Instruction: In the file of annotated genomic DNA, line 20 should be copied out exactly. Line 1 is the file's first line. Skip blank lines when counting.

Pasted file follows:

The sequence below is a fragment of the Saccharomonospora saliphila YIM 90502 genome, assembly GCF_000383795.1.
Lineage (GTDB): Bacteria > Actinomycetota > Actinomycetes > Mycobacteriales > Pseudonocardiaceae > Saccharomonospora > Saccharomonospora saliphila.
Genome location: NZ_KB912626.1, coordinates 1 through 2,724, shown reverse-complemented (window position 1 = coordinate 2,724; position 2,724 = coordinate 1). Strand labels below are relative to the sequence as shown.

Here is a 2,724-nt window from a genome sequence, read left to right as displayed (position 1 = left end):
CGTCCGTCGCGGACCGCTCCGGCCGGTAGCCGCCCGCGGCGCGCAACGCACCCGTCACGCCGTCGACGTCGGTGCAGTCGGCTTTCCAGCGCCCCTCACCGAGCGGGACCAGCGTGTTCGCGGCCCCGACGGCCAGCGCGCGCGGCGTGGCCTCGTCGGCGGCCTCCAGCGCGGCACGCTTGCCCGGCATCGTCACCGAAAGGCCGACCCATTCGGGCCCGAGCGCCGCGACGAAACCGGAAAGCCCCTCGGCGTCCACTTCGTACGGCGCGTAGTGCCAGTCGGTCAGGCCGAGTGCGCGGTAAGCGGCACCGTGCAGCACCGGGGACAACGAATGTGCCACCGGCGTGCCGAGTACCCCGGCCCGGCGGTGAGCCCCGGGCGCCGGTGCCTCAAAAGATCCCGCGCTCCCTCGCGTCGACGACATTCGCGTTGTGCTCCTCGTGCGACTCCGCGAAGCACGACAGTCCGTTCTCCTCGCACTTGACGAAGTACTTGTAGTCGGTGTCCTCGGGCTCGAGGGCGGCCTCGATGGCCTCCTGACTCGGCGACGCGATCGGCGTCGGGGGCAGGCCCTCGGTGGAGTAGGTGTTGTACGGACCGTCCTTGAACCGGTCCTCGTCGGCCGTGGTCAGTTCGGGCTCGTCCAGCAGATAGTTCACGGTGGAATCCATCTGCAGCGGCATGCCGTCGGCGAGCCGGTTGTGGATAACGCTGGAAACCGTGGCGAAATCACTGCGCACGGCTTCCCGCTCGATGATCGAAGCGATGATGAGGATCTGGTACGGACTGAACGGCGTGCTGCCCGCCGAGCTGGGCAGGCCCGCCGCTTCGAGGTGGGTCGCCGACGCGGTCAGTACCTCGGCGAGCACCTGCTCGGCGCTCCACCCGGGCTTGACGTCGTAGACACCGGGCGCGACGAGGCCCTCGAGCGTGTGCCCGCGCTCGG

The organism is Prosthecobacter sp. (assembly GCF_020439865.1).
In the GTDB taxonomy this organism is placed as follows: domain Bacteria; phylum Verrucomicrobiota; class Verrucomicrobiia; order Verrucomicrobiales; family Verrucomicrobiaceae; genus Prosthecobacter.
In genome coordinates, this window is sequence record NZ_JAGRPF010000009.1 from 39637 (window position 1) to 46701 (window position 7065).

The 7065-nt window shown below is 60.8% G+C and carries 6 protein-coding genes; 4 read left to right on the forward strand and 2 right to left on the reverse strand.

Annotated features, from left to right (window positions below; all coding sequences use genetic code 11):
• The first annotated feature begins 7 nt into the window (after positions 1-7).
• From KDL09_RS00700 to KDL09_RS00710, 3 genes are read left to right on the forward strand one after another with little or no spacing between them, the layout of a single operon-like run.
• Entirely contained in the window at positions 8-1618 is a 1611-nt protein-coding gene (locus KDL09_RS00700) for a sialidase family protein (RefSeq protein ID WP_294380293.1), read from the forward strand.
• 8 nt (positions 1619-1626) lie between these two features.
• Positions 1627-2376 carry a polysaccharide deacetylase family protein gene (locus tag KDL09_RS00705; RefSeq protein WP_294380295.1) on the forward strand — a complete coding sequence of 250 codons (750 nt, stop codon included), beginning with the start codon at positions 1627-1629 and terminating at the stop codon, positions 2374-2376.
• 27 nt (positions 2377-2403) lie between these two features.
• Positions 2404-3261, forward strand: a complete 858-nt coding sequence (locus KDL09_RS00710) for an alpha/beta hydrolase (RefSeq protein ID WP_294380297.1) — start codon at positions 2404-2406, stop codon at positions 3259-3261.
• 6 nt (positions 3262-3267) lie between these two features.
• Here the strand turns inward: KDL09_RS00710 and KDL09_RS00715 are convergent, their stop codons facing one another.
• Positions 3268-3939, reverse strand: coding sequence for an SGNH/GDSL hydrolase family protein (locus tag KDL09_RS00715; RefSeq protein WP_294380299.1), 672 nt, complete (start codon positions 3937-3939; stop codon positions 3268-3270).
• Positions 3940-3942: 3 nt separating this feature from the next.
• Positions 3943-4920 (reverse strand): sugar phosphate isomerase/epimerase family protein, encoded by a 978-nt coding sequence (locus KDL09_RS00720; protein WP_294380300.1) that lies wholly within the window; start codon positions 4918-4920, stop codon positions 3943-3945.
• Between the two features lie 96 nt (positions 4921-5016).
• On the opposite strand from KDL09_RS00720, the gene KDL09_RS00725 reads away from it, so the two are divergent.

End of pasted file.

• Positions 3268-3939, reverse strand: coding sequence for an SGNH/GDSL hydrolase family protein (locus tag KDL09_RS00715; RefSeq protein WP_294380299.1), 672 nt, complete (start codon positions 3937-3939; stop codon positions 3268-3270).